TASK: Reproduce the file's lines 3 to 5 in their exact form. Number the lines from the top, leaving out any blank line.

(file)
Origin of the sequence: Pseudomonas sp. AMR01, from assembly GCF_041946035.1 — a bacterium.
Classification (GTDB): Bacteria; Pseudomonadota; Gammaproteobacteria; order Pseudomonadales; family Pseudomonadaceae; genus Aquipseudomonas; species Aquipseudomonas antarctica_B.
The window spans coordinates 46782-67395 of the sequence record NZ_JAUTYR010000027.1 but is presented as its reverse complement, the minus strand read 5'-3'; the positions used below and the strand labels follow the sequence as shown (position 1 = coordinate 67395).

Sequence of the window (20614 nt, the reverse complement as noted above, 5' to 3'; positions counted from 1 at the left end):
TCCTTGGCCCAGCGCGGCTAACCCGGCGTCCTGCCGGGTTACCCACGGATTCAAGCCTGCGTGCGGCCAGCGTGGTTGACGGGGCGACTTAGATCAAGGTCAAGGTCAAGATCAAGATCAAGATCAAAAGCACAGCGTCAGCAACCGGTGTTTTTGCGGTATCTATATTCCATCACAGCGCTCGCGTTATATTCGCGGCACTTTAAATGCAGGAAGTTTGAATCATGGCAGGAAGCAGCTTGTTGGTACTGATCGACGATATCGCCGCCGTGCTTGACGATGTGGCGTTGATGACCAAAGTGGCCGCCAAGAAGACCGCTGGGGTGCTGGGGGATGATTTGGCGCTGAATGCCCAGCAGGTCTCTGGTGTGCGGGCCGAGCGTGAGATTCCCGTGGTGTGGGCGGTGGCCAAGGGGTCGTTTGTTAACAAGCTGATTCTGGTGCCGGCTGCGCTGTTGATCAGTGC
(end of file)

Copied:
The window spans coordinates 46782-67395 of the sequence record NZ_JAUTYR010000027.1 but is presented as its reverse complement, the minus strand read 5'-3'; the positions used below and the strand labels follow the sequence as shown (position 1 = coordinate 67395).

Sequence of the window (20614 nt, the reverse complement as noted above, 5' to 3'; positions counted from 1 at the left end):
TCCTTGGCCCAGCGCGGCTAACCCGGCGTCCTGCCGGGTTACCCACGGATTCAAGCCTGCGTGCGGCCAGCGTGGTTGACGGGGCGACTTAGATCAAGGTCAAGGTCAAGATCAAGATCAAGATCAAAAGCACAGCGTCAGCAACCGGTGTTTTTGCGGTATCTATATTCCATCACAGCGCTCGCGTTATATTCGCGGCACTTTAAATGCAGGAAGTTTGAATCATGGCAGGAAGCAGCTTGTTGGTACTGATCGACGATATCGCCGCCGTGCTTGACGATGTGGCGTTGATGACCAAAGTGGCCGCCAAGAAGACCGCTGGGGTGCTGGGGGATGATTTGGCGCTGAATGCCCAGCAGGTCTCTGGTGTGCGGGCCGAGCGTGAGATTCCCGTGGTGTGGGCGGTGGCCAAGGGGTCGTTTGTTAACAAGCTGATTCTGGTGCCGGCTGCGCTGTTGATCAGTGC